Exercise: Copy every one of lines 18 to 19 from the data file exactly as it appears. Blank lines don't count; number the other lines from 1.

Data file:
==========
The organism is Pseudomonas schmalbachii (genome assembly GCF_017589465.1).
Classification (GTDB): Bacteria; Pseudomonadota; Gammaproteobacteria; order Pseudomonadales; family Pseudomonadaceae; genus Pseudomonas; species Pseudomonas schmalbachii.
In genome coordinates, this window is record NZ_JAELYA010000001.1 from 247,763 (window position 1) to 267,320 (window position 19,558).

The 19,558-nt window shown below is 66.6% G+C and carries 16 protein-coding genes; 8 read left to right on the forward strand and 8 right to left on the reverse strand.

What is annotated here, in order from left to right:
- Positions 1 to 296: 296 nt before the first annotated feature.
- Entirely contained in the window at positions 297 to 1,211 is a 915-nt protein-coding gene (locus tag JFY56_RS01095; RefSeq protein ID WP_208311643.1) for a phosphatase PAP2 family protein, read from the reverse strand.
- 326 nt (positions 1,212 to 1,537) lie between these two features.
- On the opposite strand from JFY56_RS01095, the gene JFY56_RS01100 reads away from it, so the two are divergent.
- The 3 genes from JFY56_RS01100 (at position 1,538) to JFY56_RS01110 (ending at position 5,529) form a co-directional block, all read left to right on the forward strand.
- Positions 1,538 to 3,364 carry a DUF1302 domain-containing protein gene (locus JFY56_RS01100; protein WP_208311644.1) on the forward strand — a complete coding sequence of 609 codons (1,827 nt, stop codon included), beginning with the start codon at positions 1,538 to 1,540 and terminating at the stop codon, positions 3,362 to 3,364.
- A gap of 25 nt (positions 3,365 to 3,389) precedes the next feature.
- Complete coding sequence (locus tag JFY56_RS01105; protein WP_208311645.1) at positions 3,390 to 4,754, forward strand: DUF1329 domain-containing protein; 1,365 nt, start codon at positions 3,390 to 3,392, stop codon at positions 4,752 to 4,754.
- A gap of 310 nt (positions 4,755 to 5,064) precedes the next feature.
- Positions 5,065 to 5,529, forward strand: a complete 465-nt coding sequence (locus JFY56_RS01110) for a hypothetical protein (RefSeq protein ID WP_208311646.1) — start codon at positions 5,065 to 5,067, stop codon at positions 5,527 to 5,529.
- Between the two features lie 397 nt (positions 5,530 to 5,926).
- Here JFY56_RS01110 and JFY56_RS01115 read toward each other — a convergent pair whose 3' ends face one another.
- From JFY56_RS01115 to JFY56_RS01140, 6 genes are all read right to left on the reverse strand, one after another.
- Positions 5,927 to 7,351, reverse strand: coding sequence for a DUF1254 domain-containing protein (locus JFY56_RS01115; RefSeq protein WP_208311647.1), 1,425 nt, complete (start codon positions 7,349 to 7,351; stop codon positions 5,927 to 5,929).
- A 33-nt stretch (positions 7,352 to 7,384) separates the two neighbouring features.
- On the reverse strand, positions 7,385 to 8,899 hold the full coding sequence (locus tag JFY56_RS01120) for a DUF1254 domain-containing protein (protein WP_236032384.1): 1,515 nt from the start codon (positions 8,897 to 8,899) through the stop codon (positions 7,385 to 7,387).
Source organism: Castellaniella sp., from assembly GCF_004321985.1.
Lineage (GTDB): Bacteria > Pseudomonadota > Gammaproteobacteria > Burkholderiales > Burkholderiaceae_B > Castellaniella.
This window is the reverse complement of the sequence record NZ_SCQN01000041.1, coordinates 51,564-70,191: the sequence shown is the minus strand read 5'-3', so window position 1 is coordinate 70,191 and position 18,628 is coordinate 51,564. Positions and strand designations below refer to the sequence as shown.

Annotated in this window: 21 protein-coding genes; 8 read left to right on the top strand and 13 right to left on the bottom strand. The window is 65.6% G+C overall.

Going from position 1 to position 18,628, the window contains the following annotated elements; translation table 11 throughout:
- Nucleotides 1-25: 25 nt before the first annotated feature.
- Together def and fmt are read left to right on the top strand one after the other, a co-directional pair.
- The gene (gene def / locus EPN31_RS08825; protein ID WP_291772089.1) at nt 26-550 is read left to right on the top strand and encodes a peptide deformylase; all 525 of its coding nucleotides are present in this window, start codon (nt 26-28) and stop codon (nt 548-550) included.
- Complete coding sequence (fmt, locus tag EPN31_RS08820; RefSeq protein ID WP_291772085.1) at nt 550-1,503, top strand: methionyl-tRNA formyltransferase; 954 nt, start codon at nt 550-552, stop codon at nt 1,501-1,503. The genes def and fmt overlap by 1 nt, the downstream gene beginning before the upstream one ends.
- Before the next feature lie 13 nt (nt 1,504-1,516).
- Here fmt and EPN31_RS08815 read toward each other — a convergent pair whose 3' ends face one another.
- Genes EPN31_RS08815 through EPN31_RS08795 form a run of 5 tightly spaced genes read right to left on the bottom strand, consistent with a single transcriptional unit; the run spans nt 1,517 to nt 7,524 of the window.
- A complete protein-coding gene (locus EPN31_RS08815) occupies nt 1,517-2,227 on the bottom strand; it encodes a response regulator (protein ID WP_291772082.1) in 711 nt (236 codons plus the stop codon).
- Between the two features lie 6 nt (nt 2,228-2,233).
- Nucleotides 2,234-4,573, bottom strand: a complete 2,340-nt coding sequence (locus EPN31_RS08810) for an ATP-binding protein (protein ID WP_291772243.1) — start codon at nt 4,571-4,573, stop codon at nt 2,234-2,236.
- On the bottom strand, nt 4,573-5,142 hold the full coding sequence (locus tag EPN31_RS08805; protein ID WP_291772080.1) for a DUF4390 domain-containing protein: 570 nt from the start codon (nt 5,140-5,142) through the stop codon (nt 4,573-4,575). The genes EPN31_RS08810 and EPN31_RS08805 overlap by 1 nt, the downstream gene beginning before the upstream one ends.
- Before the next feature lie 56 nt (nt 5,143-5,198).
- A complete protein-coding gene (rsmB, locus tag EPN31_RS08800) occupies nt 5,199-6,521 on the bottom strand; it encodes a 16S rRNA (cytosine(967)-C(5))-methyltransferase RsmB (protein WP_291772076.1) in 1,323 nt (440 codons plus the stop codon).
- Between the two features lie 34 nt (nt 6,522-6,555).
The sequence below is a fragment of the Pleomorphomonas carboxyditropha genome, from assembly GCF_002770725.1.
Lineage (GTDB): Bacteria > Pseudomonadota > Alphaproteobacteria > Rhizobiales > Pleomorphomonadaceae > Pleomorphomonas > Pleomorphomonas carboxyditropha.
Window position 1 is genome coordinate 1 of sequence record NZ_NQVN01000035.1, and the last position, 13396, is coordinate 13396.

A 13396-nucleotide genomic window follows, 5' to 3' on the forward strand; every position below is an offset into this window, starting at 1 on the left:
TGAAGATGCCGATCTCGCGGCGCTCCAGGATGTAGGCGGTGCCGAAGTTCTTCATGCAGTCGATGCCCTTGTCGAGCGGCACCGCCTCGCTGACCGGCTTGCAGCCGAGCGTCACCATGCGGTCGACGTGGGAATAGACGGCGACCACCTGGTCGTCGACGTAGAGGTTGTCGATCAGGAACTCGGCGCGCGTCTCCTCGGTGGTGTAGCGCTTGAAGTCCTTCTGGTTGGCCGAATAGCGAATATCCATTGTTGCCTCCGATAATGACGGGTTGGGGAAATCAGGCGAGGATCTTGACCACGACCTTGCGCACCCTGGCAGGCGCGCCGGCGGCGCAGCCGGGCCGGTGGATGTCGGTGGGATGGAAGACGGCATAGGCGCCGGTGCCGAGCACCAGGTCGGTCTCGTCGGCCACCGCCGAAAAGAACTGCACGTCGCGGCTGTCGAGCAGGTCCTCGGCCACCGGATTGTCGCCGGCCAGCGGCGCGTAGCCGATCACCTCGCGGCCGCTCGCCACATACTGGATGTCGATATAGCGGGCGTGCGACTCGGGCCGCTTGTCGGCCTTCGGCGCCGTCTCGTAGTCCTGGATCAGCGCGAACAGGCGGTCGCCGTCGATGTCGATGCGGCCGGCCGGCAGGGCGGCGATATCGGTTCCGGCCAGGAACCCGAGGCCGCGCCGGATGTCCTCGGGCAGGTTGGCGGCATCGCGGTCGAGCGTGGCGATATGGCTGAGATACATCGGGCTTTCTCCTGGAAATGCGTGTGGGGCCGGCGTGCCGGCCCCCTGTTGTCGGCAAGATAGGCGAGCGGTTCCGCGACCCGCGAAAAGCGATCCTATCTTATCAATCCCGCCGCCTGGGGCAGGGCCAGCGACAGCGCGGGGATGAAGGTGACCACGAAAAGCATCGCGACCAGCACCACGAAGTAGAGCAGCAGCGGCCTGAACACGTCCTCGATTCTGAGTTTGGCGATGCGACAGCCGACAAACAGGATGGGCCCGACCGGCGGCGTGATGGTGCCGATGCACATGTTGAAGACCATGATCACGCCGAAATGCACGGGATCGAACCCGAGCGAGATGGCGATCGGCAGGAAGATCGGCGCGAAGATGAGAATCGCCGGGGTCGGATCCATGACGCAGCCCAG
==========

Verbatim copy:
- From JFY56_RS01115 to JFY56_RS01140, 6 genes are all read right to left on the reverse strand, one after another.
- Positions 5,927 to 7,351, reverse strand: coding sequence for a DUF1254 domain-containing protein (locus JFY56_RS01115; RefSeq protein WP_208311647.1), 1,425 nt, complete (start codon positions 7,349 to 7,351; stop codon positions 5,927 to 5,929).